At least 17 people have been killed during fresh protests against the government in Syria, activists have said.
The reported deaths came after activists urged opponents of President Bashar al-Assad, emboldened by the presence of Arab League observers in the country, to take to the streets on Friday, a traditional day of mass protests.
Rights groups said dozens of civilians were killed as tens of thousands of people demonstrated a day earlier, as Arab League observers expanded their mission across the country.
"On Friday we will march to the squares of freedom, bare-chested," the group Syria Revolution 2011 said on its Facebook page.
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"We will march as we did in Homs and Hama where we carried olive branches only to be confronted by Bashar's gangs who struck us with artillery and machine gun fire."
On Thursday, Syrian activists called for the removal of the head of the Arab League monitoring team in a new blow to the credibility of the mission.
The opposition has condemned the observer's presence as a farce to enable Assad to buy time and avoid more international censure and sanctions.
The 60 Arab League monitors are the first set of observers allowed in to the country during the nine-month uprising.
Their remit is to ensure that the government is complying with the terms of the League's plan to end the crackdown on protests.
Syrian activists, however, doubt Arab monitors are getting the access they need to be able to give a fair assessment of the violence that the UN estimates has left more than 5,000 people.
They say the Arab team is only co-ordinating its work with the authorities and complain that security escorts, from the very forces that have sought to crush the protests, mean many activists dare not approach the monitors.
A member of the observer team told Al Jazeera the situation in Syria was "very dangerous".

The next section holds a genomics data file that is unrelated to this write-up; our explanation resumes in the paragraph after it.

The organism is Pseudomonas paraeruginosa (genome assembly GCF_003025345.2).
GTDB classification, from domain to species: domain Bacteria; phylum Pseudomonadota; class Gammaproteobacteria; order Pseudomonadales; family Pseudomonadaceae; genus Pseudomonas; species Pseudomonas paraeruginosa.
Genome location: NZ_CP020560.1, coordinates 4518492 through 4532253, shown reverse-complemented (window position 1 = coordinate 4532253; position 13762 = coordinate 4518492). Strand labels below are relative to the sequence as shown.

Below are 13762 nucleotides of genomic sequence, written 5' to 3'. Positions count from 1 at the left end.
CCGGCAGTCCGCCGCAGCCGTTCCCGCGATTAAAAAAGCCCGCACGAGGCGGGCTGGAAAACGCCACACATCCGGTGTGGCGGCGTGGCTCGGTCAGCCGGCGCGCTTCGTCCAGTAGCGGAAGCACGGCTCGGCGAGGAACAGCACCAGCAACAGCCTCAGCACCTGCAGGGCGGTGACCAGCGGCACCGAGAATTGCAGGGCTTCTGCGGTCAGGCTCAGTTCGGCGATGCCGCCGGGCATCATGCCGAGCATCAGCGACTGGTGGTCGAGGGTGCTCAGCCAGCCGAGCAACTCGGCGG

The official, who declined to be named, said there was constant shelling in the city of Homs with some areas under control of the Free Syrian Army, an umbrella group of armed anti-government fighters.
The source said he believed the Arab League mission was certainly going to fail.
The Syrian Local Co-ordination Committees, an umbrella group of anti-government activist organisations, put the death toll in Thursday's violence at 38, many of them in cities that the Arab League delegation will tour.
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The Syrian Observatory for Human Rights said most of those were killed when Assad's forces opened fire on countrywide
protests. Six reportedly died in the central city of Hama, where monitors recently arrived.
The group said security forces fired on a protest in Douma, a Damascus suburb, and killed four people.
Enraged residents launched a civil disobedience campaign and thousands reportedly flooded the main square for a sit-in.
"The activists have called for complete civil disobedience. The roads have been blocked, stores are shut down and the city is paralysed," said Rami Abdelrahman, head of the UK-based Observatory.
Monitors did not announce plans to inspect Douma on Thursday, but some residents said they saw cars with Arab League logos.
If true, it would be the team's first surprise visit, but no residents have reported seeing or speaking to monitors.
'Armed terrorist groups'
Speaking to Al Jazeera, Hadi Abdullah, an activist in Homs, said that monitors witnessed the crackdown on protests, but he was suspicious on how they would report it.
|Observers plan to visit protest hubs in the country
"The observers saw a lot of violence in the city. They saw how security forces shoot at protests. They also saw the bodies of dead people," Abdullah said.
"The monitors also saw destruction in the city. One of the observers asked residents of Baba Amr neighbourhood ‘How can you live in this place?'"
Another activist, Aram al-Dumi, from Douma, told Al Jazeera that there was a lack of co-ordination between activists and the observers.
"The delegation is relying solely on street signs when visiting the cities, they should rely on satellite images in order to locate the areas," Dumi said.
"There has been reports of security forces changing the street signs, this has been the case in Douma, today we went to the grand mosque square after a funeral procession to demonstrate and greet the observers but the army fired at us."
International diplomats from China, Russia and the US have urged Syria's government to facilitate the observer mission.
The Arab League plan, endorsed by Syria on November 2, calls for the withdrawal of the military from towns and residential districts, a halt to violence against civilians and the release of detainees.
The Syrian government says most of the violence has been perpetrated by "armed terrorist groups" that are working against the government.
Source: Al Jazeera and agencies